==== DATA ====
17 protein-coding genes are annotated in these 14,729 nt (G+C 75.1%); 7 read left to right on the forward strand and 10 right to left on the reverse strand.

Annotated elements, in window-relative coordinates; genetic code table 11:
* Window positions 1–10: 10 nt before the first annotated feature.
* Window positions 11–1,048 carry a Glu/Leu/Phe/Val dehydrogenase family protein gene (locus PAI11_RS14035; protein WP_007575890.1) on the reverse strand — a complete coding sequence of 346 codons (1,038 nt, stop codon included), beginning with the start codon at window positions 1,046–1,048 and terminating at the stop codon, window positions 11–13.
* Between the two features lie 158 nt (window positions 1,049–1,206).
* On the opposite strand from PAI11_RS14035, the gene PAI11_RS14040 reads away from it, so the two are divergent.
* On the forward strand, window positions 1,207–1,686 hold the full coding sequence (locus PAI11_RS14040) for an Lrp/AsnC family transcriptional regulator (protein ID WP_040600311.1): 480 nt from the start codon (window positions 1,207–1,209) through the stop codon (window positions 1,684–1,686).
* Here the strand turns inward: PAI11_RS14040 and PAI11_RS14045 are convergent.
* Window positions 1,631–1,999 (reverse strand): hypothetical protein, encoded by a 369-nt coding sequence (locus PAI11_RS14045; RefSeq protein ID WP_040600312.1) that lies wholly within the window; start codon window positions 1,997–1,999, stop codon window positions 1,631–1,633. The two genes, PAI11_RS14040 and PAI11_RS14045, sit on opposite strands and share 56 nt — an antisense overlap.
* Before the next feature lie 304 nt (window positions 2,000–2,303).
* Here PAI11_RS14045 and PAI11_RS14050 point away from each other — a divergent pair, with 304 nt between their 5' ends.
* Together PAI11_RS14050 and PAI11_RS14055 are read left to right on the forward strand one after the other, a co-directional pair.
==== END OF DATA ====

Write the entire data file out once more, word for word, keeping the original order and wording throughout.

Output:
17 protein-coding genes are annotated in these 14,729 nt (G+C 75.1%); 7 read left to right on the forward strand and 10 right to left on the reverse strand.

Annotated elements, in window-relative coordinates; genetic code table 11:
* Window positions 1–10: 10 nt before the first annotated feature.
* Window positions 11–1,048 carry a Glu/Leu/Phe/Val dehydrogenase family protein gene (locus PAI11_RS14035; protein WP_007575890.1) on the reverse strand — a complete coding sequence of 346 codons (1,038 nt, stop codon included), beginning with the start codon at window positions 1,046–1,048 and terminating at the stop codon, window positions 11–13.
* Between the two features lie 158 nt (window positions 1,049–1,206).
* On the opposite strand from PAI11_RS14035, the gene PAI11_RS14040 reads away from it, so the two are divergent.
* On the forward strand, window positions 1,207–1,686 hold the full coding sequence (locus PAI11_RS14040) for an Lrp/AsnC family transcriptional regulator (protein ID WP_040600311.1): 480 nt from the start codon (window positions 1,207–1,209) through the stop codon (window positions 1,684–1,686).
* Here the strand turns inward: PAI11_RS14040 and PAI11_RS14045 are convergent.
* Window positions 1,631–1,999 (reverse strand): hypothetical protein, encoded by a 369-nt coding sequence (locus PAI11_RS14045; RefSeq protein ID WP_040600312.1) that lies wholly within the window; start codon window positions 1,997–1,999, stop codon window positions 1,631–1,633. The two genes, PAI11_RS14040 and PAI11_RS14045, sit on opposite strands and share 56 nt — an antisense overlap.
* Before the next feature lie 304 nt (window positions 2,000–2,303).
* Here PAI11_RS14045 and PAI11_RS14050 point away from each other — a divergent pair, with 304 nt between their 5' ends.
* Together PAI11_RS14050 and PAI11_RS14055 are read left to right on the forward strand one after the other, a co-directional pair.